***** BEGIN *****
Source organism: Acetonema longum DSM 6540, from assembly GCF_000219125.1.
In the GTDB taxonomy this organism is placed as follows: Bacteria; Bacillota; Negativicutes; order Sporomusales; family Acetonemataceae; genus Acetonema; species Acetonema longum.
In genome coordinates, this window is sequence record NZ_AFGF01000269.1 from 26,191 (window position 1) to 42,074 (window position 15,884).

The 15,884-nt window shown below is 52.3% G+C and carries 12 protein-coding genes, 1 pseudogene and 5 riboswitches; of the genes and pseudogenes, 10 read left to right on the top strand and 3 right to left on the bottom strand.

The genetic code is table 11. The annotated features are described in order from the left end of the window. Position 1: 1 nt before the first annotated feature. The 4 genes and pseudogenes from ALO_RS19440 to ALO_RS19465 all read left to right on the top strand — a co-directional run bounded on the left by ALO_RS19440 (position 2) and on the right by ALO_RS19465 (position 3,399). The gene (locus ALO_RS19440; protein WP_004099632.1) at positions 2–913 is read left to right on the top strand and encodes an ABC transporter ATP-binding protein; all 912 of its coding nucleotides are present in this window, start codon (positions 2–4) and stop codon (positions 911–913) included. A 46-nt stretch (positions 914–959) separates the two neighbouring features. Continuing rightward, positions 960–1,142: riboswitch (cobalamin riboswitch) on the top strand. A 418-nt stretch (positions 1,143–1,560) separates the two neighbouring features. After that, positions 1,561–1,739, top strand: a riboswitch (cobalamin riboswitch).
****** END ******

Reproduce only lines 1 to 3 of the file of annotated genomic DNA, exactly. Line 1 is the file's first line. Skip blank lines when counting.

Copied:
Source organism: Acetonema longum DSM 6540, from assembly GCF_000219125.1.
In the GTDB taxonomy this organism is placed as follows: Bacteria; Bacillota; Negativicutes; order Sporomusales; family Acetonemataceae; genus Acetonema; species Acetonema longum.
In genome coordinates, this window is sequence record NZ_AFGF01000269.1 from 26,191 (window position 1) to 42,074 (window position 15,884).